Princeville: Not for Landlubbers

It’s been 17 years since I’ve been to Kauai. It’s hard to imagine that I used to say I went often. I used to think we lived there. I was about 13 years old on my last visit.

I got a second set of ear piercings, a Hanalei hat, learned to write Hiragana and listened to Michelle Branch’s first CD on repeat as we drove around Princeville back in those good ol’ days. That visit brought a beautiful yet longing nostalgia of when my dad and I would collect shells on the beach and flee from the waves as they crept up the shore.

I wish I had a photo of that time. I hadn’t been back since.

Fast forward to 2017 — a weekend trip with some out-of-towners.

My boyfriend’s cousin is as “local” as a Hawaii guy can be without ever having been to Hawaii before: obsessed with spam, loves the beach, needs a wood-carved fish hook hanging around his neck or, better yet, a shark’s tooth.

He, his wife and their 3-year-old came for a weekend visit from California, and we were determined to show them all Kauai had to offer. Unfortunately, they’re not really the outdoorsy type—which is terribly inconvenient for a destination that has nothing to do besides outdoor activities, i.e. hiking, paddling.

So, just quickly, my personal highlights:

1. This hammock + this view

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Reading On Writing by Stephen King in this hammock

We stayed at “The Cliffs” in Princeville. I could have sworn that, based on this amazing view that is minimized by the limitation of pixels (this is an expanse of Pacific Ocean that reaches to the end of the visible horizon), my parents and I used to live very close by. I could walk out of our old apartment and get this exact view, with less forest blocking my view. Swaying in the breeze in this hammock and reading a book was the best part of my trip, hands down.

2. The Sunset

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The sunset from The Cliffs — just missed it!

I apologize that this is not the fiery blaze of varying color that you’re used to from Hawaiian sunset photos. I can assure you it was gorgeous as we were rushing in to park and head to the lookout point, but just missed it. Still, I loved how casual this view from outside our little hacienda was. Understated beauty. How lucky for the folks staying in that building to simply step out and watch the sun go down.

3. Not Fern Grotto

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A walkway leading from Fern Grotto back to the ferry

You can tell I’m pretty desperate to make highlights out of this trip. We visited the widely acclaimed Fern Grotto and the tour was basically themed “what Fern Grotto used to be.” The Fern Grotto itself (see below) is just a shell of its former self, devastated by Hurricane Iniki, never to have recovered, and forever unreachable thanks to government-sanctioned boundaries. More on that below.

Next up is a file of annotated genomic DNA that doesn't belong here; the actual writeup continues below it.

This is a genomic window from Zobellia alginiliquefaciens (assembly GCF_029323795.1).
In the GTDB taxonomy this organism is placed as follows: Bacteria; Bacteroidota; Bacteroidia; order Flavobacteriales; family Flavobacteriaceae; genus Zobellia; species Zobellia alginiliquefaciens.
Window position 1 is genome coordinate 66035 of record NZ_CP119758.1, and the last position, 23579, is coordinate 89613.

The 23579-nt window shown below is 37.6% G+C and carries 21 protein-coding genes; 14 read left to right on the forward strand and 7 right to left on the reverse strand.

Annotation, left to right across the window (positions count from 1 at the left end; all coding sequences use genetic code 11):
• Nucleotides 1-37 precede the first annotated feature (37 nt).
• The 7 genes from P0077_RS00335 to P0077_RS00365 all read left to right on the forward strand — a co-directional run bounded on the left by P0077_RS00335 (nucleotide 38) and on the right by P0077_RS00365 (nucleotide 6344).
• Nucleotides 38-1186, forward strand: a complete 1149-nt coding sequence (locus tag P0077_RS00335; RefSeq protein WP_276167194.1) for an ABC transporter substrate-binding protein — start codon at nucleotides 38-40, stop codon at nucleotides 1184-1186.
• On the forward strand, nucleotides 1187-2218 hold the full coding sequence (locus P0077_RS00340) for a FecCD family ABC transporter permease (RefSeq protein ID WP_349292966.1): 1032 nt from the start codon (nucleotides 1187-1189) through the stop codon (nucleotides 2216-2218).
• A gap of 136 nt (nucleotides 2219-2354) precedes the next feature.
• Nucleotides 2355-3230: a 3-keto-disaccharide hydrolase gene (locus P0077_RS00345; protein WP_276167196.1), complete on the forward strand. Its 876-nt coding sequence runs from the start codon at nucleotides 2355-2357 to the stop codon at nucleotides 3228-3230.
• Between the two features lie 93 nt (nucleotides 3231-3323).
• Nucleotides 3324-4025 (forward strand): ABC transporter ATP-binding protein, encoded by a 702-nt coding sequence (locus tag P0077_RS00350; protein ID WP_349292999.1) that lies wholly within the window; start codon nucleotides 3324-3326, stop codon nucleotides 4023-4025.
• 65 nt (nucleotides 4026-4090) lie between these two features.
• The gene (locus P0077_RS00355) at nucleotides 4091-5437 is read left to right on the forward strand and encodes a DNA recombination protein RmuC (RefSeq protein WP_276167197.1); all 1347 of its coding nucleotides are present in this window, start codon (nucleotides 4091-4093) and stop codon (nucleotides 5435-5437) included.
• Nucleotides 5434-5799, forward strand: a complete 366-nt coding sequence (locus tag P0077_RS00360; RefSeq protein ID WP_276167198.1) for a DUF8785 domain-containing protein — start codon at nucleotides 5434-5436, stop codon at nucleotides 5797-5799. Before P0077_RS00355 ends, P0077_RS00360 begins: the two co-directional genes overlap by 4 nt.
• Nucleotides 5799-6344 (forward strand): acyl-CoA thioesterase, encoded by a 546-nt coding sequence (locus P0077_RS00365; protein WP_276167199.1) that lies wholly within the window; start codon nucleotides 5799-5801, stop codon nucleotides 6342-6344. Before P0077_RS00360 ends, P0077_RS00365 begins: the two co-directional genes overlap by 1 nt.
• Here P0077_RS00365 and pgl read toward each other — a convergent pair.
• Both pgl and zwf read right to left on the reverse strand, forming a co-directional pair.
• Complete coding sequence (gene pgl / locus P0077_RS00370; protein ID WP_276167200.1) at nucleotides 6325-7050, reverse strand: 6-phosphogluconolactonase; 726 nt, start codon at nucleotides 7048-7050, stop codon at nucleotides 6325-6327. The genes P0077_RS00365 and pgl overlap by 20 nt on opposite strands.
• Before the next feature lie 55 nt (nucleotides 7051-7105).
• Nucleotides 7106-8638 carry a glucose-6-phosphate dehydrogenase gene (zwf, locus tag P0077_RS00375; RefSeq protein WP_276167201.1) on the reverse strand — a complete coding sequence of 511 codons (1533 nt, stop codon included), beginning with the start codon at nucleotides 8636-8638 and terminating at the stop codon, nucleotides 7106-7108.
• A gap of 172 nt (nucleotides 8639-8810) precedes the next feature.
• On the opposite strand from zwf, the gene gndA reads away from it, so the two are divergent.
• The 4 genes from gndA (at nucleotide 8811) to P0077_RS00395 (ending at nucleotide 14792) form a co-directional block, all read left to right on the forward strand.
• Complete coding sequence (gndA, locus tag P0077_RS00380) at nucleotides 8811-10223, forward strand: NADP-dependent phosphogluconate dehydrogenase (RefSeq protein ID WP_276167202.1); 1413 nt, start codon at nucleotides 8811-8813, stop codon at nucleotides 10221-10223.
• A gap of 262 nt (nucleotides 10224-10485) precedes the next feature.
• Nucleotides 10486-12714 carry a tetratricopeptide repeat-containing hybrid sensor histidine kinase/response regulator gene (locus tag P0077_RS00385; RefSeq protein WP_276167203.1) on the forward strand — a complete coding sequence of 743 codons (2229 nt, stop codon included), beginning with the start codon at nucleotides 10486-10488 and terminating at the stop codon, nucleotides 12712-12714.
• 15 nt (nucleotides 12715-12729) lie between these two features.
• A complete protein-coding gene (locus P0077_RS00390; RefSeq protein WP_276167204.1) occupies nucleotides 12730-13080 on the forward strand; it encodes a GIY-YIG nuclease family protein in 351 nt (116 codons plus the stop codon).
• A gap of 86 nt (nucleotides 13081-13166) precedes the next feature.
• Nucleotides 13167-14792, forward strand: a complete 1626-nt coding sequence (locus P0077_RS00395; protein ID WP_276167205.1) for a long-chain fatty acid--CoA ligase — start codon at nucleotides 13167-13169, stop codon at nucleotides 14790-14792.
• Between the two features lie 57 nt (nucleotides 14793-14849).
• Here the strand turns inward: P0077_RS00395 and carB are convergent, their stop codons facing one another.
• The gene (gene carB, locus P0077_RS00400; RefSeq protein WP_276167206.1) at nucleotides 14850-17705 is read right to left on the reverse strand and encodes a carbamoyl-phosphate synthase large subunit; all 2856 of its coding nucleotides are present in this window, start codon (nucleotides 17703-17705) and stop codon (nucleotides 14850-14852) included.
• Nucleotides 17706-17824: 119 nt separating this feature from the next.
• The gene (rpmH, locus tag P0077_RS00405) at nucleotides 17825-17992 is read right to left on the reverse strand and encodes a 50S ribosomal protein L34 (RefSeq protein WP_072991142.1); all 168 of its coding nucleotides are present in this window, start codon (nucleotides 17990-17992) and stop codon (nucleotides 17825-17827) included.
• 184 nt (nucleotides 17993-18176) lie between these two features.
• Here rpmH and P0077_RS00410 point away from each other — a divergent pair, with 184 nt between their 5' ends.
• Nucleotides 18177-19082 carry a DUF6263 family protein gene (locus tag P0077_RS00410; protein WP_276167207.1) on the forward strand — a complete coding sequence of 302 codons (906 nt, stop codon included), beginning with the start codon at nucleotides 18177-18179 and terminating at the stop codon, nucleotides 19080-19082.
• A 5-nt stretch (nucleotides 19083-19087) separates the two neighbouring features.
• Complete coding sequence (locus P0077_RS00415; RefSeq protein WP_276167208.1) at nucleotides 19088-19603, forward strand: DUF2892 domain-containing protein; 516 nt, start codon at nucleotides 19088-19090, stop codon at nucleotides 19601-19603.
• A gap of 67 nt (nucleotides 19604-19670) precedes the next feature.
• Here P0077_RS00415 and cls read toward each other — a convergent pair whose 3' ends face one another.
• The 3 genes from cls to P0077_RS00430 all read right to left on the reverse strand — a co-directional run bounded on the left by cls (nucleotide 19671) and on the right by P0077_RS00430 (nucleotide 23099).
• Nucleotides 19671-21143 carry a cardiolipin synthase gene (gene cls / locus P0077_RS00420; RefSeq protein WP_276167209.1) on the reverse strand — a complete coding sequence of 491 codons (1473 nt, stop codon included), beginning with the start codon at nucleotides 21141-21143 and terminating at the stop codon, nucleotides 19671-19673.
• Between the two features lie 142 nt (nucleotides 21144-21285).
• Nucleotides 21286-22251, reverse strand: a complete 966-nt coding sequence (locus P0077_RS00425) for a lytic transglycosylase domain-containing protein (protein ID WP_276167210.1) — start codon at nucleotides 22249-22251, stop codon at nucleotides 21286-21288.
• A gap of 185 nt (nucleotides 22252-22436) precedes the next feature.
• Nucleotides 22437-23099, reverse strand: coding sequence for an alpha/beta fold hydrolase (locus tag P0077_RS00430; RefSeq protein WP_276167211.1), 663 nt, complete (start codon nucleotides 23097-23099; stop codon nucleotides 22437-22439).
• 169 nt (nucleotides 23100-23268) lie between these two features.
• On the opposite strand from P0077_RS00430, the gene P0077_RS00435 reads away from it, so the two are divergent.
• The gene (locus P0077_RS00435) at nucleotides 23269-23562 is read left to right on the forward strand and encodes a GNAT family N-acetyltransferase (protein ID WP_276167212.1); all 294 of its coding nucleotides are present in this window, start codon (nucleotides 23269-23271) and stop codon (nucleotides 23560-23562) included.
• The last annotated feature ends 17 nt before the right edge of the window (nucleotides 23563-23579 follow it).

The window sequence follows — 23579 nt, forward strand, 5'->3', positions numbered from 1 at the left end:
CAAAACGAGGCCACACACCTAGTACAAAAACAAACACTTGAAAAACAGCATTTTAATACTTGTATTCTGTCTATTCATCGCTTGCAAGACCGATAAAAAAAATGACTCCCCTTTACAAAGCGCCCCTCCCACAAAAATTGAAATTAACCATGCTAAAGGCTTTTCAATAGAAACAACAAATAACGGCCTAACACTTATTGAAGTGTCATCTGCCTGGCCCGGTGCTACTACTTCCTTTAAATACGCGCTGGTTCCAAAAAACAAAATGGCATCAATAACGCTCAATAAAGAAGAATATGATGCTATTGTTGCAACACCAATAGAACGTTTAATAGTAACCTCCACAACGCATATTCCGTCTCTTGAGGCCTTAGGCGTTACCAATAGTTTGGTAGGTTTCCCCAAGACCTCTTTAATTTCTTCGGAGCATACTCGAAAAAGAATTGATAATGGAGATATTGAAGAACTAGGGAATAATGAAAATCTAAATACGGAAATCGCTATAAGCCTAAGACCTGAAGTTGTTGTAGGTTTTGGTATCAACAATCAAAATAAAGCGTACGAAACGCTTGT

4. Fern Grotto

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That itty bitty opening is the entrance, with enough room inside for hundreds of people.

Apparently, the Fern Grotto used to be a lush paradisical dreamscape, like a live action cutscene from The Jungle Book. Not anymore! Hurricane Iniki hit and the state deemed the area unsafe to visit. “In the olden days,” people used to actually get married inside this thing, with a full reception inside! Now the whole tour is “let us tell you what this tour used to be like, and sing the wedding song that folks used to have played within, that will never happen again.” How depressing!! Here’s the Fern Grotto in 1978:

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Courtesy: A View to Hugh

Note the GREENERY… Right? Why even take people here today? Why? How sad!

>> The BEST part of this trip, that made it almost worth it, was cruising down the river, leaving some heavy waves in our wake, and consequently tipping over an inexperienced stand-up paddler. Poor fella!

But my favorite highlight of all, besides leaving, was feeding bagels to the nene geese and aiming to do nothing at all.

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Endangered nene geese gobbled down bagels like they’d go extinct without them

Look, Kauai is meant for water activity. Or hell, even land activity. If you’re looking for tours, lounging, and good food — you’re on the wrong island. That is all.

That being said, we did do some snorkeling, which was nice. The sand was finer than any beach on Oahu, and the water clear as day. Also, this place called Fish Express had exceptional poke bowls, with a topping bar of edamame, seaweed salad and some other treats. I also collected some beautiful puka shells that I left behind in the rental car. That was a sad realization going through airport security.

Next time, when we travel as a party of two, we’ll do some stand-up paddling, beach lazing and hopefully some bodyboarding, if we can find a good beach for it.

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